Intended for use in high-power applications such as electric vehicle (EV) inverters, high-powered DC/DC converters, high-current battery chargers and solid-state circuit breakers, of the four new UF3C SiC FET devices, one is rated at 650V with RDS(on) of 7mohm, and three rated at 1200V with RDS(on) of 9 and 16mohm series devices. All are available in the versatile TO247 package.
These SiC FETs combine a high-performance third-generation SiC JFET and a cascode-optimised Si MOSFET. According to the company, this circuit configuration creates a fast, efficient device in a familiar package that can be driven with the same gate voltages as Si IGBTs, Si MOSFETS and SiC MOSFETs. In addition, to optimise high-temperature operation, silver sintering provides low thermal-resistance mounting for the TO247 package.
“What is really significant here is that we have achieved the industry’s lowest RDS(ON) for any device in this class,” explained Anup Bhalla, VP of Engineering, UnitedSiC. “But in addition to that, the standard drive characteristics and versatile packaging mean these SiC FETs can be used as drop-in replacements for less efficient parts in a wide variety of applications, with little or no additional design effort.”
The UF3SC065007K4S has a maximum operating voltage of 650V, a drain current of up to 120A, and an RDS(ON) of 6.7mΩ. The UF3SC120009K4S has a maximum operating voltage of 1200V, drain current of up to 120A, and an RDS(ON) of 8.6mΩ. Both come in a four-lead Kelvin package, enabling cleaner drive characteristics.
For lower-power designs, UnitedSiC offers two parts with maximum operating voltages of 1200V, drain currents of up to 77A, and an RDS(ON) of 16mΩ. The UF3SC120016K3S has a three-lead package, while the UF3SC120016K4S has a four-lead package.
The low RDS(ON) characteristic of these devices make it possible to achieve efficiencies of more than 99% in inverter designs. The reverse recovery performance helps in this regard, along with the low conduction drop of in the freewheeling mode.
Inverter designers will be able to extract more power from their existing designs without reinventing their basic circuit architecture, by switching at the same speed but handling higher currents without excessive resistive heating.
The low switching losses allow designers to operate the inverter at higher frequencies in order to produce a cleaner output current waveform. This improves the efficiency of the motors it drives by reducing their core losses. If the inverter is designed to have a filtered output, higher frequency operation will enable smaller filters.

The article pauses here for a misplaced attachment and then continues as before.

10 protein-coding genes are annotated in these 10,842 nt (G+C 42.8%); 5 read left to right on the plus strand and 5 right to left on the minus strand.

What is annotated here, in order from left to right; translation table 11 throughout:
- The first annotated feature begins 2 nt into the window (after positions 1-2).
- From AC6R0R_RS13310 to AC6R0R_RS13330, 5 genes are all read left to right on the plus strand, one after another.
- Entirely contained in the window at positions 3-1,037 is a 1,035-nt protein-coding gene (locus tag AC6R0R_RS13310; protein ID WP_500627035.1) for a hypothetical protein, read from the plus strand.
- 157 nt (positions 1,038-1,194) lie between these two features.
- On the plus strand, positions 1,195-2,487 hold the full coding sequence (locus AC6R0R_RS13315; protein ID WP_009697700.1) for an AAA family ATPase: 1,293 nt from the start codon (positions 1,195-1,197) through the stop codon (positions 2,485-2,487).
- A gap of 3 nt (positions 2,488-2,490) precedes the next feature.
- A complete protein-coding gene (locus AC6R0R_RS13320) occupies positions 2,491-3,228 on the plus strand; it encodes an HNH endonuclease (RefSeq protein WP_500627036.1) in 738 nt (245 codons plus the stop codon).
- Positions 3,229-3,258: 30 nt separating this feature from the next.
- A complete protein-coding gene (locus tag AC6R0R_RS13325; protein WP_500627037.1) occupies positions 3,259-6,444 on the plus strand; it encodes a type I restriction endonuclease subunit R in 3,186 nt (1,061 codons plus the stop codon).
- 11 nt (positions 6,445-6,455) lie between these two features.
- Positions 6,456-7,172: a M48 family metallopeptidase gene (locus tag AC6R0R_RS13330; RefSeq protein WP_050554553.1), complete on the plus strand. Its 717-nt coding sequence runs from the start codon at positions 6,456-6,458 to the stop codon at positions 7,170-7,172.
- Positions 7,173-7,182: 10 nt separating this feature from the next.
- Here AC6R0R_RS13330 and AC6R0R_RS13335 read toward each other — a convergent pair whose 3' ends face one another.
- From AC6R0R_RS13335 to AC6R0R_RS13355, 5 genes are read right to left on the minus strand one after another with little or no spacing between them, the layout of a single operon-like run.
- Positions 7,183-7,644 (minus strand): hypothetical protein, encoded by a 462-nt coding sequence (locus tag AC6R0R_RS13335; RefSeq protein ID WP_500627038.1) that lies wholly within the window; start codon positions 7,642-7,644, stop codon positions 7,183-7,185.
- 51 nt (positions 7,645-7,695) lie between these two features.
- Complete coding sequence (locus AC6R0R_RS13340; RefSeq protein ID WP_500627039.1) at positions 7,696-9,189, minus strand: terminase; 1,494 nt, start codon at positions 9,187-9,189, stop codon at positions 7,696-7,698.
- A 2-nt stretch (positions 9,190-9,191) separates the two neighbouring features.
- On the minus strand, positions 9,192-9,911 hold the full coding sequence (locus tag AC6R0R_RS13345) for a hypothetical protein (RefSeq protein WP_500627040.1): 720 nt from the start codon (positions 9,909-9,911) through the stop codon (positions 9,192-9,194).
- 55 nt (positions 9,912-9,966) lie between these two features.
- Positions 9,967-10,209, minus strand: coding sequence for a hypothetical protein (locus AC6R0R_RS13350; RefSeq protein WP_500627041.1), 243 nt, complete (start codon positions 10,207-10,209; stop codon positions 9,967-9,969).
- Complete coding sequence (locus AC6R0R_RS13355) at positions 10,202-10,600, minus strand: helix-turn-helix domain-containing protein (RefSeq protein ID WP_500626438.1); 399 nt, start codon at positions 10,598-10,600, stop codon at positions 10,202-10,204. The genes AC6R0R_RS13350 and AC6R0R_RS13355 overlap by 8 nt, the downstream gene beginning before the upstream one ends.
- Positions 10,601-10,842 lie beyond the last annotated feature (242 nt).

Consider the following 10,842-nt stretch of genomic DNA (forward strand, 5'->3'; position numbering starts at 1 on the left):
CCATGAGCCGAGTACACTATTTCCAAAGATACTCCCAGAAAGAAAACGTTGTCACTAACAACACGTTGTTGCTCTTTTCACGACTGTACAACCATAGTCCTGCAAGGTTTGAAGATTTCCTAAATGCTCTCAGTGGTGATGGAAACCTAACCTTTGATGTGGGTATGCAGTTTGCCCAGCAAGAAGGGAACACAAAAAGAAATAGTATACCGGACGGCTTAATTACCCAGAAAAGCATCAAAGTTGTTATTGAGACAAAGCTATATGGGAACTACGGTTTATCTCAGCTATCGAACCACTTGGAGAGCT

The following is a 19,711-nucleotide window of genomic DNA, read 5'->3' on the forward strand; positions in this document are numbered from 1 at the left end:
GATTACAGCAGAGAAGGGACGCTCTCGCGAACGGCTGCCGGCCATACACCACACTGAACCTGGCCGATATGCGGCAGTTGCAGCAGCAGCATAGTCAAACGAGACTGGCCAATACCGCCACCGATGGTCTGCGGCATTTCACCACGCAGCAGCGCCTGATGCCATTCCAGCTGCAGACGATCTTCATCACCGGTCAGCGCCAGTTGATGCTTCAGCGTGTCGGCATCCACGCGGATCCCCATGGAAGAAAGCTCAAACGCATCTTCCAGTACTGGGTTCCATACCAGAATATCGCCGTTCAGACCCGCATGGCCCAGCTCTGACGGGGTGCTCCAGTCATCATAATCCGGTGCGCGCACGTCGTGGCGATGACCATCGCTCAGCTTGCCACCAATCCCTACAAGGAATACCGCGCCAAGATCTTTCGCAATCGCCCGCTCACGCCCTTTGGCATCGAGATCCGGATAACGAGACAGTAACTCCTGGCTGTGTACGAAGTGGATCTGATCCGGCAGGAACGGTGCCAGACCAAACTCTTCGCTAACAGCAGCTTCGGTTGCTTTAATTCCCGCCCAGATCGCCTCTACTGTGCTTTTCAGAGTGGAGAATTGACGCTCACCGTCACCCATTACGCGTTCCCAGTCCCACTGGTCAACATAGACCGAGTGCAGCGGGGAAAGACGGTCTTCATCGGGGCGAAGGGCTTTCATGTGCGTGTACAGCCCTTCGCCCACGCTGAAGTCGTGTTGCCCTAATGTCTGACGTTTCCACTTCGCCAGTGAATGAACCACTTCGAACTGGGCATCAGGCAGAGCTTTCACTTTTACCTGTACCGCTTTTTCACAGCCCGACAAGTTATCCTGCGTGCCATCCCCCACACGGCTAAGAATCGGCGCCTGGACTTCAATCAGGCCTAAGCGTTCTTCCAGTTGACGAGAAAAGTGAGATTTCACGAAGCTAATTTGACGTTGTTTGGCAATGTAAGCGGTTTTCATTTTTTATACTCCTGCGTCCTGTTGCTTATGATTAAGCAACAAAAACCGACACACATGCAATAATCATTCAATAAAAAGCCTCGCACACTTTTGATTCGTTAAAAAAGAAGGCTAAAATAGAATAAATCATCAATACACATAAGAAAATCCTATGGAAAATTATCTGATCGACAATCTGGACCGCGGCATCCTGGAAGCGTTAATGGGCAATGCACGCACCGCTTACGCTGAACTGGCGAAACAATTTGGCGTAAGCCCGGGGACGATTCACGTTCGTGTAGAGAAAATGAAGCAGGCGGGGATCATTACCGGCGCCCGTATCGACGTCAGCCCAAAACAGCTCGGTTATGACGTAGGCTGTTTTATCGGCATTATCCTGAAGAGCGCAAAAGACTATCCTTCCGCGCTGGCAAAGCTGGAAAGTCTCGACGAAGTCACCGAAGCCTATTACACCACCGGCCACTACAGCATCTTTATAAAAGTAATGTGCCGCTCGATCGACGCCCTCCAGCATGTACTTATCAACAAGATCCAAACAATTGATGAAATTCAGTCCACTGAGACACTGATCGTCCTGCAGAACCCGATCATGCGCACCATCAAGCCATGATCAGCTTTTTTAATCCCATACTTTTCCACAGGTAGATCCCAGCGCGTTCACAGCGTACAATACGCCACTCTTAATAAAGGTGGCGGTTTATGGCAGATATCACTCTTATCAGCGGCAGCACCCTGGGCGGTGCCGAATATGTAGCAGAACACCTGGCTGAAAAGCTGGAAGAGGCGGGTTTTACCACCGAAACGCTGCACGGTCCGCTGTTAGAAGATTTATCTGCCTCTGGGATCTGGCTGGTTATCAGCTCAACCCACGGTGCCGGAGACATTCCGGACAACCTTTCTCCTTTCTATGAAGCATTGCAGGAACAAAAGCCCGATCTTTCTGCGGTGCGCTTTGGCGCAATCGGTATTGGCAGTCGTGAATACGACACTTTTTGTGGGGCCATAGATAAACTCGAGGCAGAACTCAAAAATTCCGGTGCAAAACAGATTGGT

The parts also work well in parallel to handle very high currents. Careful loss calculations show that the combined switching and conduction losses of a 200kW, 8kHz inverter built using six UF3SC120009K4S SiC FETs in parallel will be about one third those of a similar inverter built using state of the art IGBT/diode modules.
The ultra-low conduction losses enabled by the low RDS(ON) figures of the UF3C series SiC FETs mean the devices can also be used as solid-state circuit breakers and battery disconnect switches in EVs. The devices can turn off very high currents very quickly, and when used as a circuit breaker have a self-limiting characteristic that controls the peak current that flows. This characteristic can also be used to limit inrush currents flowing into inverters and motors.
The UF3Cseries SiC FETs can form the basis for more efficient high-current battery chargers. For lower battery-voltage systems, the UF3SC65007K4S offers much greater efficiencies in charging circuits than IGBT-based systems. If SiC FETs are used to build a synchronous rectifier to replace the secondary-side diodes, this also dramatically cuts losses and so reduces the cooling burden on the charger. For example, at a 100A operating current with a 50% duty cycle, a JBS diode will have conduction losses of nearly 100W, but the UF3SC065007K4S working as a synchronous rectifier will have conduction losses of just 45W.